Inspiration in a baton, a helmet, a sword …


In January I recommended to you a talk at Google’s Zeitgeist Conference that I had attended. It was by Itay Talgam, an Israeli conductor who asks us to see in the styles of the great conductors (Karajan, Kleiber, Muti, Bernstein…) the dos and don’ts of leadership, the ways to elicit or inhibit the creativity and collaboration of individuals in a group.

Talgam can make us see in a conductor’s manner of holding a baton our own experience as, or with, leaders.

He has now given essentially the same talk again at TED. (If I may observe: TED, Zeitgeist and Poptech, who are rivals, are essentially the same conference these days. As soon as a speaker does well in one, the other two pick him up too.)

So why would I recommend Talgam … again? Because his talk is so incredibly good! So watch all 20 minutes of it, below.

But I’d also like to make another point, one that might seem oblique. One thing I like about Talgam’s approach is that he draws from one area of life (orchestra music) and role (conductor) to inform another area of life (business) and role (boss).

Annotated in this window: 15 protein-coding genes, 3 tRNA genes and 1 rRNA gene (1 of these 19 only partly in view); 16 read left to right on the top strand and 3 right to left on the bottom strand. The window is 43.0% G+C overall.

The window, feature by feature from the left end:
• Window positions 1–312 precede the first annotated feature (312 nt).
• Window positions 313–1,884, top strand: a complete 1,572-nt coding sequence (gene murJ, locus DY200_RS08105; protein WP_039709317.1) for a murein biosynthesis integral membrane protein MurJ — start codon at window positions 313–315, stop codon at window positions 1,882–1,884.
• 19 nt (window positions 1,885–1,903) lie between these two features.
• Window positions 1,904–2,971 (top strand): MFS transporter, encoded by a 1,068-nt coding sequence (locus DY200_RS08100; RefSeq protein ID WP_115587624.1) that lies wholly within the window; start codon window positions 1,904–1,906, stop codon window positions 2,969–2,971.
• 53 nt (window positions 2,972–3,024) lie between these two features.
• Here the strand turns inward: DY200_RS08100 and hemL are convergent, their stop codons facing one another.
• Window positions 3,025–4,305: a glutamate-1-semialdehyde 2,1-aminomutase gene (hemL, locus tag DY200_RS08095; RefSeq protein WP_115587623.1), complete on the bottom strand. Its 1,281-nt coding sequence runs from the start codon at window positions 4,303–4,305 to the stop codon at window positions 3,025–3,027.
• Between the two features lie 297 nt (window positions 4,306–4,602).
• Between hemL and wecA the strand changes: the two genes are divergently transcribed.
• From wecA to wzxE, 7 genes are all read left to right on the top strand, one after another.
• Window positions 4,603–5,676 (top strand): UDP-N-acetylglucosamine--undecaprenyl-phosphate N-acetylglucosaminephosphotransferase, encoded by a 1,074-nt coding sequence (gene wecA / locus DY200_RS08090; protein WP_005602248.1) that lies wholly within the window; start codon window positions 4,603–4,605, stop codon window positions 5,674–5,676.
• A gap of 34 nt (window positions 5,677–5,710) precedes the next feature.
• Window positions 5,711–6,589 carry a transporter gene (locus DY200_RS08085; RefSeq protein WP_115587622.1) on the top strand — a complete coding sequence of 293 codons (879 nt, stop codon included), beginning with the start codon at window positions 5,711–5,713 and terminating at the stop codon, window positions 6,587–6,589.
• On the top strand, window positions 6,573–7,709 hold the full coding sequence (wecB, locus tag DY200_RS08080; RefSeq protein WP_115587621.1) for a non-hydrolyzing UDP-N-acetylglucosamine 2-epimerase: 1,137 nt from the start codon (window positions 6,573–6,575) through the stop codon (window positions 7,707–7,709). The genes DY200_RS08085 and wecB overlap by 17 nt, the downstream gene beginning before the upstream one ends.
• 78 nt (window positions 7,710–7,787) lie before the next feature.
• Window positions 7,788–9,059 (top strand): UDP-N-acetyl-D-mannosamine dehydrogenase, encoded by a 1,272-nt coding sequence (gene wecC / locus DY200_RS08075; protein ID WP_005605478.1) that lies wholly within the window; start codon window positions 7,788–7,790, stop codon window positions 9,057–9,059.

In my very humble way, I try to do the same thing. When I think about writing, I like to think about painting–the way Rembrandt uses color so sparingly and thus effectively, for instance. I see in the highlights of a helmet the touches of good storytelling.

And in my forthcoming book, I take the story of Hannibal, Fabius and Scipio, whose role was commander and whose context was war–the sword, if you will–and I extend it to sex, science, business, sports, exploration, art, politics and intellect–and the ways we succeed and fail in them.

Sometimes, when I give my “elevator pitch” (ie, the book idea compressed into a sentence or two) I get blank stares. I imagine that Talgam does, too. But then I watch Talgam’s talk, and I leaf through my manuscript, and I realize that this … works!

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The conductor guru

I attended Google’s Zeitgeist conference again last fall, which is my second favorite conference after TED. And there was one session that blew me, and all of us in the audience, away as no other did.

Al Gore later said on stage: “I learned more about leadership in that half hour than in my entire career”.

Michael Pollan and I were raving about it, and I pointed out that the speaker did not even mention the word leadership the entire time. “It would have ruined it,” said Michael.

Who was that speaker? An Israeli conductor named Itay Talgam.

Notice that he encountered some audiovisual difficulties early on in the presentation. It did not matter. He never told us, he just showed us. Watch:

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